• kt Says:

        The hero has sex with the heroine while she’s asleep, which is not ok by lots of people. I felt it made sense, not as a fully moral and a-ok act but as a story element in the context of the relationship and characters. This is influenced by my own relationships and what I have found good/bad/acceptable, and it’s also influenced by the fact that the heroine doesn’t say no (which she’s fully capable of) and is in my reading ambivalent about it, for reasons that make sense to me given the plot. Sex with ambivalent people who aren’t saying no? Hm… to anyone who says that is never ever ok, I’d say look carefully at your own marriage (if it exists). It’s certainly not ideal.

        It’s funny what we find acceptable and unacceptable. In the Harlot Countess the hero follows some sorts of “rules” and doesn’t do things my University sexual assault center would label rape (no sex while asleep, in particular) but his conduct, to me, is really morally reprehensible. In Not Quite A Husband there is sex without temporally adjacent consent, so you could very reasonably argue the guy’s a rapist according to the definition of verbal consent, but I find the guy a better person and less squicky. YMMV.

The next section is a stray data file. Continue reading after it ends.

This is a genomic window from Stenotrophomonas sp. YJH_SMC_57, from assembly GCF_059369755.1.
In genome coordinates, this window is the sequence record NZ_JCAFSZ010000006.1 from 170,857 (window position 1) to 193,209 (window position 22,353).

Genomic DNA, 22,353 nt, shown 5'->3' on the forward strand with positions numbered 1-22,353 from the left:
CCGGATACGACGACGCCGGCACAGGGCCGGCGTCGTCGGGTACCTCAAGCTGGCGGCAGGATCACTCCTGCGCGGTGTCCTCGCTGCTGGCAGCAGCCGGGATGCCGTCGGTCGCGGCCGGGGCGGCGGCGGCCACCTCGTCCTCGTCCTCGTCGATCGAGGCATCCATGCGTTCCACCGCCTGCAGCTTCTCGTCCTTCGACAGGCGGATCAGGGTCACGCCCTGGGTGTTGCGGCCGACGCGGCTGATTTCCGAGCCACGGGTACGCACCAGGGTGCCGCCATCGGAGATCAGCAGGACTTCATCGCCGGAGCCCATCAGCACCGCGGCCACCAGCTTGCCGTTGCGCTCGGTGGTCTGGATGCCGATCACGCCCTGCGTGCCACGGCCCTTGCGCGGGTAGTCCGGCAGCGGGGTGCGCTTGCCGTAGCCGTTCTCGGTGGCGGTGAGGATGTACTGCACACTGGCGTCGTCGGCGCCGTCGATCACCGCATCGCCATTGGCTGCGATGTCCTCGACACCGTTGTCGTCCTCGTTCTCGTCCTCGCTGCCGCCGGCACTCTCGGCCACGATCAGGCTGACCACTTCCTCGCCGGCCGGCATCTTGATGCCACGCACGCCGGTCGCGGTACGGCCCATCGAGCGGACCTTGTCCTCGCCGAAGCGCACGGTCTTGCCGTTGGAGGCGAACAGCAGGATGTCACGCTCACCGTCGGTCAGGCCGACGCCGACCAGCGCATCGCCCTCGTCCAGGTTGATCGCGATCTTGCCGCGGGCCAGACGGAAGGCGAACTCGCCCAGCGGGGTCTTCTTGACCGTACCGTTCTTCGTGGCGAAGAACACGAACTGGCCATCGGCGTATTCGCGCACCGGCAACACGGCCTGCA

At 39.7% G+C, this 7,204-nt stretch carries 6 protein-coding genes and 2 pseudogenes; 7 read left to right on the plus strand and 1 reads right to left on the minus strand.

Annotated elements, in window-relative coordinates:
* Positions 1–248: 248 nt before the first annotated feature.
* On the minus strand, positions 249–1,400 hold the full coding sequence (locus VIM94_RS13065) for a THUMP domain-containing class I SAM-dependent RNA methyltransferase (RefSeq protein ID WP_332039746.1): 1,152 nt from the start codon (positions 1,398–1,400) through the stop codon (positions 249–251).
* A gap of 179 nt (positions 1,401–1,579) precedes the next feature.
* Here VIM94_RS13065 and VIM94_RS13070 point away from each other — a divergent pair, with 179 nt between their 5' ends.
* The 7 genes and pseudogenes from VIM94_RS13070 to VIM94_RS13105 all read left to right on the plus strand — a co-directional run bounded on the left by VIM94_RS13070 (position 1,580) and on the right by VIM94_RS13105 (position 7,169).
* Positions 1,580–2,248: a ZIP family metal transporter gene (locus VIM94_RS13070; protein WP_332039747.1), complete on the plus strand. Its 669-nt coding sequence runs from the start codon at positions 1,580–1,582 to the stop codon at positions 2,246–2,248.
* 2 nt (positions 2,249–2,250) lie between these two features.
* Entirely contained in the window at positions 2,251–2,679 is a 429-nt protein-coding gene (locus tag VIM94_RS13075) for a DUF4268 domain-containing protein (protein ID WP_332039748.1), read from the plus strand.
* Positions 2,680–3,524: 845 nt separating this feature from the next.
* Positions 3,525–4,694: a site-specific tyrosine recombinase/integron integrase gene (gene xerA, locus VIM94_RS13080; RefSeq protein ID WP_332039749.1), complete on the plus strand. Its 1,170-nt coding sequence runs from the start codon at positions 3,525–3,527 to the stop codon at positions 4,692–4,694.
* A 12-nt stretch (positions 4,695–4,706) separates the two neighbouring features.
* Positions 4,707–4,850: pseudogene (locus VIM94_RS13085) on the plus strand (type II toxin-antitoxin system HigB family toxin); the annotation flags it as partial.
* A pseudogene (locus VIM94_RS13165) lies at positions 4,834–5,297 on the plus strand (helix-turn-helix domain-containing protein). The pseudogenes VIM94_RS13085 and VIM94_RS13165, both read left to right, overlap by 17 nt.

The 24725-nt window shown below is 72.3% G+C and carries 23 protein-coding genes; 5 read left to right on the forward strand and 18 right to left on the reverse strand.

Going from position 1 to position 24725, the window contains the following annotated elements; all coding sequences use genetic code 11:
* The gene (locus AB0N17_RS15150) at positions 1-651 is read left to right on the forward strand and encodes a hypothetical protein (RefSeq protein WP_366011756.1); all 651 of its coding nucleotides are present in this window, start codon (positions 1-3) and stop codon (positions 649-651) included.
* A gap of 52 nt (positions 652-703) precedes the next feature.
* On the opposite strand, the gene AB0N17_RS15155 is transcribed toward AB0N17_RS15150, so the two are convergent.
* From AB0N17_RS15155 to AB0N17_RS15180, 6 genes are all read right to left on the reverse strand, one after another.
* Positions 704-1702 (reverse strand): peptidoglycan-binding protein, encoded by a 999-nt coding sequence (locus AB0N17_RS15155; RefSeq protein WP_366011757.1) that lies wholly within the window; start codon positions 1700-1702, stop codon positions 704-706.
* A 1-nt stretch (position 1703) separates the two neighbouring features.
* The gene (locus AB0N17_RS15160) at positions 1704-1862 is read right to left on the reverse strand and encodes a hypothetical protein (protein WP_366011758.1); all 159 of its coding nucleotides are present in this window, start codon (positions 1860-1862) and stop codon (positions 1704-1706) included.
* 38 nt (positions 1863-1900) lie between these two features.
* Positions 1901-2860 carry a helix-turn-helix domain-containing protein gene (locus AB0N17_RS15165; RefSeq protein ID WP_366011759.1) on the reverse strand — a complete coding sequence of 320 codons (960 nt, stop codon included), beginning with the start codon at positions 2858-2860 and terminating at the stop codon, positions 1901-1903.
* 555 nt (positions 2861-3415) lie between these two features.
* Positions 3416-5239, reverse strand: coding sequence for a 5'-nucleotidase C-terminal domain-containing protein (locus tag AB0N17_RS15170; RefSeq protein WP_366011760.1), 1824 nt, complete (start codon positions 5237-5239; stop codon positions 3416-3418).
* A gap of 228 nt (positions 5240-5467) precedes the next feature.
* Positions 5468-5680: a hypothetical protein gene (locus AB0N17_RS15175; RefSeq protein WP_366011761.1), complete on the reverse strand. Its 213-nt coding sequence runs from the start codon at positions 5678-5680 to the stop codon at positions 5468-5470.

• kt Says:

        Ok, she does end up saying no eventually. So, this might be a dealbreaker for some.

      • nicoleandmaggie Says:

        She says no and he does it anyway (she eventually bars her door to protect herself because he won’t stop after she says no). So yeah, that’s rape. Very 1980s romance which is fortunately now out of style.

      • kt Says:

        I’ve never read any 1980s romance, though I’ve heard it discussed. So, some questions: what happened between the 1980s and now to change how we think of that? How do we deal as feminists with fantasy that involves rape, since it seems plenty of people liked those books — and plenty of people didn’t and don’t? Why is now instead ok to have (in Shupe’s book) the man who publicly insults the heroine for being a slut and doesn’t withdraw because he figures she knows what’s going and she wanted it (neither true)? On Goodreads I found relatively few people who minded, but it made me really upset!